Plaintiffs argue that disclosure of A-D's identities will leave them vulnerable to retaliation from their current employers, prospective future employers and an organized bar that does "not like lawyers who sue lawyers." In our view, A-D face no greater threat of retaliation than the typical plaintiff alleging Title VII violations, including the other women who, under their real names and not anonymously, have filed sex discrimination suits against large law firms. See, e.g., Kohn v. Royall, Koegel & Wells, S.D.N.Y.1973, 59 F.R.D. 515, appeal dismissed, 2 Cir., 1974, 496 F.2d 1094.


Because we find neither an express congressional grant of the right to proceed anonymously nor a compelling need to "protect( ) privacy in a very private matter," Doe v. Deschamps, supra, 64 F.R.D. at 653, we hold that these Title VII plaintiffs may not sue under fictitious names and therefore affirm the district court's order requiring disclosure of A-D's identities by proper pleadings.


599 F.2d at pp. 712-713.


The legislative declaration creating the Board, C.R.S.1973, 12-36-102, states:


The general assembly declares it to be in the interest of public health, safety, and welfare to enact laws regulating and controlling the practice of the healing arts to the end that the people shall be properly protected against unauthorized, unqualified, and improper practice of the healing arts in this state, and this article shall be construed in conformity with this declaration of purpose.


It is said that "No other ground for revocation is invoked as frequently, perhaps, as 'unprofessional,' 'dishonorable,' or 'immoral' conduct in connection with the practice of medicine ... in which the licensee in question is engaged." 61 Am.Jur.2d, § 82, p. 224, Physicians, Surgeons, Etc. The specific acts or conduct must show that the licensee is intellectually or morally incompetent to practice the profession or that the acts committed are of a nature likely to jeopardize the interest of the public, in contrast to trivial reasons or a mere breach of generally accepted ethics of the profession. 93 A.L.R.2d 1398; Chenoweth v. State Board of Medical Examiners, 57 Colo. 74, 141 P. 132 (1913). There are a number of cases which have held that specific facts established such immoral or improper conduct on the part of a physician or dentist toward a female patient as to justify board revocation of a license to practice. 15 A.L.R.3d 1179.


In light of the statutory power vested in the Board, it is unreasonable to assert that the Board acted in violation of Dr. Coe's right of due process of law. The Board's determination not to proceed with the formal proceeding against Dr. Coe under circumstances closed to the public was not violative of his due process rights and certainly not an abuse of the Board's discretion. Further, the Board's offer to close the proceedings to public scrutiny subject to Dr. Coe's voluntary suspension of the practice of medicine pending the proceeding was generous and designed to protect the public. No licensee has a "right" to a secret, closed nonpublic hearing before the Board. This is a matter within the Board's statutory authority, subject to its sound discretion in the balancing of public and private interests. See FCC v. Schreiber, 381 U.S. 279, 85 S.Ct. 1459, 14 L.Ed.2d 383 (1965).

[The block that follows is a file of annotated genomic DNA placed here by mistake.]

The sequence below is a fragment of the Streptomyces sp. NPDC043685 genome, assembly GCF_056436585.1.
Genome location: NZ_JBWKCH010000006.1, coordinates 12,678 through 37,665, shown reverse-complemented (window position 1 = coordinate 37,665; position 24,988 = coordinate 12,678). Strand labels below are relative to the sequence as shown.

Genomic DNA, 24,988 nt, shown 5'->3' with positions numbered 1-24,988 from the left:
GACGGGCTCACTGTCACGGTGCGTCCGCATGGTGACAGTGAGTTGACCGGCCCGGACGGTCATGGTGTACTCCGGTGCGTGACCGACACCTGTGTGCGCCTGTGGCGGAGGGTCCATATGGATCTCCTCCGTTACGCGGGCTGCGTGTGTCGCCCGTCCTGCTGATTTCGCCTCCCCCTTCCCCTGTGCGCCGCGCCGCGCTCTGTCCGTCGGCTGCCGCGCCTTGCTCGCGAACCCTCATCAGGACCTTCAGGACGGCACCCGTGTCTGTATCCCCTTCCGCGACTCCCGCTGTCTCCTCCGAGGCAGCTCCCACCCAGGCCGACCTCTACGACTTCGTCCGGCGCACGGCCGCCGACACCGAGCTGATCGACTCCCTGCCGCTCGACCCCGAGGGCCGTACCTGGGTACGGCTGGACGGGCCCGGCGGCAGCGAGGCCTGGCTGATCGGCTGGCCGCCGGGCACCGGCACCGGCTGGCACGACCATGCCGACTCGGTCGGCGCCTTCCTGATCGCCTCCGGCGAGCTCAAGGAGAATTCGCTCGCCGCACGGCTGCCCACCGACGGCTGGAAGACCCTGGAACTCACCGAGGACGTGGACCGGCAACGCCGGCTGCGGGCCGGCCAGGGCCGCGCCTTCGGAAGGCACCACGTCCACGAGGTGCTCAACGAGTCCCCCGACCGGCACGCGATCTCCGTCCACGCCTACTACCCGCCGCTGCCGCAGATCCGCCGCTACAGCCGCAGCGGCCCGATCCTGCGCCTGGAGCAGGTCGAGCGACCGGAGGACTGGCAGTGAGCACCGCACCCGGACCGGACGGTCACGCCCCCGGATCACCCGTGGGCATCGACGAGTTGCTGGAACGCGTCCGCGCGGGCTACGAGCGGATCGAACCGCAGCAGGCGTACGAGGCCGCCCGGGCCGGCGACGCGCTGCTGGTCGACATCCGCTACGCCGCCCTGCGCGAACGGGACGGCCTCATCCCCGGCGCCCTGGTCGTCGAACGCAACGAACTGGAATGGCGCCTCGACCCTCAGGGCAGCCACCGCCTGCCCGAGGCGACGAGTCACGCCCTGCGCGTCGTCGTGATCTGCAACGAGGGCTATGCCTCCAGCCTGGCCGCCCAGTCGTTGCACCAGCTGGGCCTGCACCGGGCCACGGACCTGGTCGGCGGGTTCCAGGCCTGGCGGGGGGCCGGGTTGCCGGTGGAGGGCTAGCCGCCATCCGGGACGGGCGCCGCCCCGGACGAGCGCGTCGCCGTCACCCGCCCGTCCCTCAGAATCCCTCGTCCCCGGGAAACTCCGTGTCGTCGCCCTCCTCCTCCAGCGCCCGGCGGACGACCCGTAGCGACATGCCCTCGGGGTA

We are not persuaded, as urged by petitioner, that our opinion in Crystal Grower's Corp. v. Dobbins, 616 F.2d 458 (10th Cir. 1980) dictates that the relief requested of the District Court be granted. In Crystal Grower's we held that documents filed in our court involving the attorney-client privilege or the work product doctrine could, in our discretion, be placed under seal for a period of five years. This order was specifically predicated on our discretionary power to control and seal records and files in our possession if we determine, as we there did, that the interest of the party-plaintiffs outweighs the public interest. We pointedly observed:


Plaintiffs have a significant interest in preventing public disclosure of the documents at issue in this case. First, disclosure of the contents of communications between themselves and their attorneys and of reports prepared by their attorneys would effectively nullify their claim of privilege without a hearing on the merits. Second, because of the pending private antitrust actions in which American Crystal is a party-defendant, plaintiffs in those actions might obtain information that would be nondiscoverable absent a determination that the documents were not privileged.